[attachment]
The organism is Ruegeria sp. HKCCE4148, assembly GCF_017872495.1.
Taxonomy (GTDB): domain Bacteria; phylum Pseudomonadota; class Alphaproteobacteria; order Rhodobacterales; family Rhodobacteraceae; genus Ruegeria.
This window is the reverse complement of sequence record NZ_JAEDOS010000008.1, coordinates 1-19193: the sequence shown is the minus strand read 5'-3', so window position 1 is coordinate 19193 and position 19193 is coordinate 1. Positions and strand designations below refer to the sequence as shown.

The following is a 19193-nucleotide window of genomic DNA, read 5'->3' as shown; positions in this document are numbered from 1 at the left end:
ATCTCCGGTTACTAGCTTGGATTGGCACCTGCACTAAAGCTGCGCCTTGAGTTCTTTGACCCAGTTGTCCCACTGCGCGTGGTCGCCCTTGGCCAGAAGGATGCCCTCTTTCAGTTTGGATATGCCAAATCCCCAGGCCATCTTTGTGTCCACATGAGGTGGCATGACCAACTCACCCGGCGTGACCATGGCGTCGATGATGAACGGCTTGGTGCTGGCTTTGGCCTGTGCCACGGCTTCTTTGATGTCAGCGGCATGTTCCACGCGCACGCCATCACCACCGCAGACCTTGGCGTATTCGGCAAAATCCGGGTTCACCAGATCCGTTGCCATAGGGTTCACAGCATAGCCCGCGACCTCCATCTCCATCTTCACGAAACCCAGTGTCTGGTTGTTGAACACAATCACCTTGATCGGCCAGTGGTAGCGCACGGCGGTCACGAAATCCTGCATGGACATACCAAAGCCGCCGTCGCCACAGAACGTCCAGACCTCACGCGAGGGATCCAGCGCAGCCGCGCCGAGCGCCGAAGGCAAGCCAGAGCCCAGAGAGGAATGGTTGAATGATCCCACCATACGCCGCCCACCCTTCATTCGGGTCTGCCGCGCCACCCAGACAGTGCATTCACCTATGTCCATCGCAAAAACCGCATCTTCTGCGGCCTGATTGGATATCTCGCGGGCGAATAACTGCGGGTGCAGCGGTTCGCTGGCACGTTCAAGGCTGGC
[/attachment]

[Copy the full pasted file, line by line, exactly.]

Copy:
The organism is Ruegeria sp. HKCCE4148, assembly GCF_017872495.1.
Taxonomy (GTDB): domain Bacteria; phylum Pseudomonadota; class Alphaproteobacteria; order Rhodobacterales; family Rhodobacteraceae; genus Ruegeria.
This window is the reverse complement of sequence record NZ_JAEDOS010000008.1, coordinates 1-19193: the sequence shown is the minus strand read 5'-3', so window position 1 is coordinate 19193 and position 19193 is coordinate 1. Positions and strand designations below refer to the sequence as shown.

The following is a 19193-nucleotide window of genomic DNA, read 5'->3' as shown; positions in this document are numbered from 1 at the left end:
ATCTCCGGTTACTAGCTTGGATTGGCACCTGCACTAAAGCTGCGCCTTGAGTTCTTTGACCCAGTTGTCCCACTGCGCGTGGTCGCCCTTGGCCAGAAGGATGCCCTCTTTCAGTTTGGATATGCCAAATCCCCAGGCCATCTTTGTGTCCACATGAGGTGGCATGACCAACTCACCCGGCGTGACCATGGCGTCGATGATGAACGGCTTGGTGCTGGCTTTGGCCTGTGCCACGGCTTCTTTGATGTCAGCGGCATGTTCCACGCGCACGCCATCACCACCGCAGACCTTGGCGTATTCGGCAAAATCCGGGTTCACCAGATCCGTTGCCATAGGGTTCACAGCATAGCCCGCGACCTCCATCTCCATCTTCACGAAACCCAGTGTCTGGTTGTTGAACACAATCACCTTGATCGGCCAGTGGTAGCGCACGGCGGTCACGAAATCCTGCATGGACATACCAAAGCCGCCGTCGCCACAGAACGTCCAGACCTCACGCGAGGGATCCAGCGCAGCCGCGCCGAGCGCCGAAGGCAAGCCAGAGCCCAGAGAGGAATGGTTGAATGATCCCACCATACGCCGCCCACCCTTCATTCGGGTCTGCCGCGCCACCCAGACAGTGCATTCACCTATGTCCATCGCAAAAACCGCATCTTCTGCGGCCTGATTGGATATCTCGCGGGCGAATAACTGCGGGTGCAGCGGTTCGCTGGCACGTTCAAGGCTGGC